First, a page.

It would probably do his heart so good to make the choice, it would be perfect to James.
Your memories are so real and there is no "putting up with you" in coming here. I come here to support you and let you know how my eyes have opened even more to appreciating my husband more than I already do in our 39 years. There is always room to grow and we are.
I pray for you daily that as you write your heart here, it somehow becomes a little lighter for a moment until the next wave comes. It won't feel this bad forever, but right now in this season, let God carry you through as much as He is wanting to do. Praying for some hope and sunshine to guide your way through today.
Love, Laurie in Ca.

Anonymous said...

Your writing is beautiful and what a tremendous legacy you leave for your children to read as they get older and go through dfiferent stages of their lives...remembering how much their parents loved each other is not something many children get these days.
Your mother sounds like a difficult person, to say the least. Try not to let it get to you...easier said than done...however, you have enough to deal with, without someone adding to your burden.
Although many of us have never "met" you in person, it feels like we do know you through your writing, and that even if that's all - we're still friends. PLEASE remember that we're all out here for you...praying for you, thinking of you and wishing you ALL the best...
J

Sharpie said...

Oh Sweetie. Through all of this - you thank us. We are truly not worthy of your friendship. You are one awe-inspiring woman with a heart larger than the room I stand in.

We are here for you. Even if it feels like no one else is. Lean on us.

Much love.

Jess said...

Laura,

I have so much to say but not a lot of time this morning. I did just want to quickly say that even though that selecting the urn and picking up the ashes is going to be hard you really should just do it. I speak from experience here as someone who has waited and waited and waited- the closure would be a good thing, I think. My sister and I have not yet spread my father's ashes (and he wanted us to spread them)) 10 years later. I think it is almost a matter of us not wanting to choose the wrong place or time or something because we just sort of allow each other to put it off. Well, this isn't completely true, Rachael has spread some at various places but we have never followed through on taking the final step.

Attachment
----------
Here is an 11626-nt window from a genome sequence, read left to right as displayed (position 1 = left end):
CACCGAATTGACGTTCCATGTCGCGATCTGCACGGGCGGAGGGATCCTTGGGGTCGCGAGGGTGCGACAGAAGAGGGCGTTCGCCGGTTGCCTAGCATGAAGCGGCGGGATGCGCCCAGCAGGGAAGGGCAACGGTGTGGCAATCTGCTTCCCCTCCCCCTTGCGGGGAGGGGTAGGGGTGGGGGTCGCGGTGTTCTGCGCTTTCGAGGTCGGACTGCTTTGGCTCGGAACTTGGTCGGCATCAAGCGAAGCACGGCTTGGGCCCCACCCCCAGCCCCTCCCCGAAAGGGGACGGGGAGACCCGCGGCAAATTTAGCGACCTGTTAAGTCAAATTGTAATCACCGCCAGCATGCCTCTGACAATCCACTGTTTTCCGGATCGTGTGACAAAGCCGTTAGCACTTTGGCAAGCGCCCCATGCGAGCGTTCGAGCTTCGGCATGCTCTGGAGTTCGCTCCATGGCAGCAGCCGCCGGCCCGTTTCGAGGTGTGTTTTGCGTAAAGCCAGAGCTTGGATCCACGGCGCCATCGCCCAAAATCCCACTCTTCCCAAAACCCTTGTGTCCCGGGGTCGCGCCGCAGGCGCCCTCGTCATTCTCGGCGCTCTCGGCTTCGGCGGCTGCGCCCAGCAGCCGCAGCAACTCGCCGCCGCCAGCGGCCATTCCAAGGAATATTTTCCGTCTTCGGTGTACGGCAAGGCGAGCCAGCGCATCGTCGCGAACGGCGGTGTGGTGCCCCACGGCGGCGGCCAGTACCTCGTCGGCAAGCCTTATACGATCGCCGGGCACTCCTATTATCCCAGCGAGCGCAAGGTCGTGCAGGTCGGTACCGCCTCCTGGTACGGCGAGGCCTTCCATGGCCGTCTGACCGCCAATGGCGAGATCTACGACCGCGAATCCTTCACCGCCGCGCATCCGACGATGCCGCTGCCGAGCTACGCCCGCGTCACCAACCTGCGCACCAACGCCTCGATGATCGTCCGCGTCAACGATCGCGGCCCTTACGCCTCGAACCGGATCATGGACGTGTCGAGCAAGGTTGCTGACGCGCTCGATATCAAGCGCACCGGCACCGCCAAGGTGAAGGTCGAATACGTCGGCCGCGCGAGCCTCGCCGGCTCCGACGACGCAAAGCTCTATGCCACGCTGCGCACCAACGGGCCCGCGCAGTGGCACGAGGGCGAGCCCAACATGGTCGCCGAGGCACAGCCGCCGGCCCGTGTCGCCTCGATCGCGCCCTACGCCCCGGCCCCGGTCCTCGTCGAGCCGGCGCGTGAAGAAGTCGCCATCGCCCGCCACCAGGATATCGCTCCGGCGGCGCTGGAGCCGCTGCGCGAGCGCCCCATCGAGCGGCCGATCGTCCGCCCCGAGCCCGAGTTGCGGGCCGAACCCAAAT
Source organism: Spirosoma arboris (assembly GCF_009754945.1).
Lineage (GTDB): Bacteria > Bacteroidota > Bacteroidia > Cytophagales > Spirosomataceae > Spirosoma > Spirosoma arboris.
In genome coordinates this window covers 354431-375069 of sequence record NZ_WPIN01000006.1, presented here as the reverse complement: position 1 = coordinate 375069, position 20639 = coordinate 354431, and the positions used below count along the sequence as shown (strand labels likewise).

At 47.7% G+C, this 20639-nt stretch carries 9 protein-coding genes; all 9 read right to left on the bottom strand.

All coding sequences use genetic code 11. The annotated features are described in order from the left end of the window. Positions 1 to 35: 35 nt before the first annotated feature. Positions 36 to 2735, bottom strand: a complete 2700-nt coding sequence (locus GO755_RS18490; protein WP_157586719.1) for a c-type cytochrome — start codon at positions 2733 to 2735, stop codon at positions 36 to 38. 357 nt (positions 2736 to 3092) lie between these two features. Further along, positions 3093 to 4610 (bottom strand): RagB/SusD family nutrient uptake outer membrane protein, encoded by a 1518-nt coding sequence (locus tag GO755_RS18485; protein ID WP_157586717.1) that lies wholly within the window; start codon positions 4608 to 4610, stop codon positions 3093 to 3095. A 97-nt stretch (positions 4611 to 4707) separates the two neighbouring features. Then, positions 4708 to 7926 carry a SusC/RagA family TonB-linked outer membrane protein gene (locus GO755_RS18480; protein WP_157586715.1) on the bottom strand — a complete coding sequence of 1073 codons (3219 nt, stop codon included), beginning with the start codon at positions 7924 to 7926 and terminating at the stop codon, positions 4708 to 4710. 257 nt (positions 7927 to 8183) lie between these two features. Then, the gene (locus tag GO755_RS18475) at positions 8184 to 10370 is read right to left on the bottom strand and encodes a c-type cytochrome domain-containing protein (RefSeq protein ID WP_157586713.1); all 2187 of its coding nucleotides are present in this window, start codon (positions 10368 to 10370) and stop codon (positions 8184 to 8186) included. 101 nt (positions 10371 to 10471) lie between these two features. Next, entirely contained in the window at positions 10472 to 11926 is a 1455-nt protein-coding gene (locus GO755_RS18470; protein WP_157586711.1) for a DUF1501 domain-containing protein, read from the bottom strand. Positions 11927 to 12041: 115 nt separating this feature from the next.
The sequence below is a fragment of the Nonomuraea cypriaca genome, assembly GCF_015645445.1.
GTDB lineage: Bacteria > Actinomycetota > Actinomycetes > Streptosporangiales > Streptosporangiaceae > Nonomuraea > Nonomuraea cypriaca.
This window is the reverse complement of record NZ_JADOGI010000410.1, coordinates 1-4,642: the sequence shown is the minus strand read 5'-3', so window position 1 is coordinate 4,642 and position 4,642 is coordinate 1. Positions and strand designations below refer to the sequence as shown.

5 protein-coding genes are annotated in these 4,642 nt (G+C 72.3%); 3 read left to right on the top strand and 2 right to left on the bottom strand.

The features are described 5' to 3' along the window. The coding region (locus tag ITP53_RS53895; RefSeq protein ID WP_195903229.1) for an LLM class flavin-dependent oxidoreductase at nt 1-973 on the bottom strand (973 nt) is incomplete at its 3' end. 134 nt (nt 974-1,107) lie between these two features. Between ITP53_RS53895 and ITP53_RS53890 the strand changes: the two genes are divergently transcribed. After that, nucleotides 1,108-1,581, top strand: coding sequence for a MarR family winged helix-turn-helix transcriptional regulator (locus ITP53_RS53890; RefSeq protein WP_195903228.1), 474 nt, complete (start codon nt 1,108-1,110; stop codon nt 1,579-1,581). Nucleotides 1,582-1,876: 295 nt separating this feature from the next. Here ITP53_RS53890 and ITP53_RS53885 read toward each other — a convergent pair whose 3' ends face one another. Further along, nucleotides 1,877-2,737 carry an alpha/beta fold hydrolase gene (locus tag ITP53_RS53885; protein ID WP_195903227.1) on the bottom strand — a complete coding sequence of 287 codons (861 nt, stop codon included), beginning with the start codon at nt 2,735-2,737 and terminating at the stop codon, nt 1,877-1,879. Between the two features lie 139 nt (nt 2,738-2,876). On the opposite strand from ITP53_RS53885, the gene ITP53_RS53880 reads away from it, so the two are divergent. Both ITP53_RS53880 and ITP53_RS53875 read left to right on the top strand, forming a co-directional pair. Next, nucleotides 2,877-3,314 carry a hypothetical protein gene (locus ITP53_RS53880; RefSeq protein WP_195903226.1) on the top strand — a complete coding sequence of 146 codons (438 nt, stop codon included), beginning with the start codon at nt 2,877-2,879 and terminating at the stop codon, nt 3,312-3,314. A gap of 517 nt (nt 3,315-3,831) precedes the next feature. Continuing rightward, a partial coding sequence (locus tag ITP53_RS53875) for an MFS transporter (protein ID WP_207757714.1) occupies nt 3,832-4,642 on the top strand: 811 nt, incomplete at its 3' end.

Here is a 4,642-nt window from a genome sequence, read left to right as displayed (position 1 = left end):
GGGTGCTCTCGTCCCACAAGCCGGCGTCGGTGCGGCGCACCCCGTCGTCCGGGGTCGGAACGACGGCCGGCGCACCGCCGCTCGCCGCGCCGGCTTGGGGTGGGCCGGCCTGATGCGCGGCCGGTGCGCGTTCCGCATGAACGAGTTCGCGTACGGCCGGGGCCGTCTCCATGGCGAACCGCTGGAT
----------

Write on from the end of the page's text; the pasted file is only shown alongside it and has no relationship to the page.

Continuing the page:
Likewise, I have some of Hannah here with me. I thinkI am paralyzed by the choice of what to do with her. Do I put her in a potted tree in the soil? Find a nice urn? Once again I am paralyzed by the decision. So, she waits for me to figure it out. And I need to do so soon.

I'm sorry you have such a struggle with your mother, especially during such a difficult time. It is too soon for you to face dealing with that relationship, I would imagine. My mother and I had struggles for a number of years and I finally had to come to the conclusion that I had to change myself and how I interacted with her because our usual way wasn't going to work. I love her more than I want to be right, which is a very challenging concept for me to handle on some days.

My hope for you today is that you try and find one beautiful thing about your life- just anyone small thing- and focus on that. I think that is what has carried Rach through thus far- finding the beauty even though inside her heart it probably seems like everything around her has dimmed since Hannah died.

I am thinking of you so often and I am sending you a cyber hug and a kiss.

Love,

Jess

Shelly said...

Oh sweetie,

These comments:
"in her mind, the long suffering mother coming to the aid of her daughter, despite her own pain."
"who had spent the entirety of our marriage telling anyone and everyone (and I do mean everyone...right down to the dentist who told me,"You're nothing like your mother said.") how awful and uncaring we were, how we (with the husband who had fixed her roof, mowed her lawn, painted her shed and done any number of small jobs for her) were never there for her"
about your mother - I could have written them about my mother. She told her co-workers who were complaining about their daughters-in-law how much more difficult I was as a daughter than their daughters-in-law. And after my daughter was born, she sadly told her friends at church that she didn't get invited to visit us much, when in reality, she was visiting 2-3 times a week. When you're a bit stronger, you might want to read a bit about antisocial personality disorder. My mother definitely has it. Yours might. It might make dealing with her a little easier. Or give you the strength to stop dealing with her altogether. It might make some of the hurts of your past make more sense (it did for me). There's a book called "The Sociopath Next Door" that talks about people with antisocial personality disorder and why they do the things they do.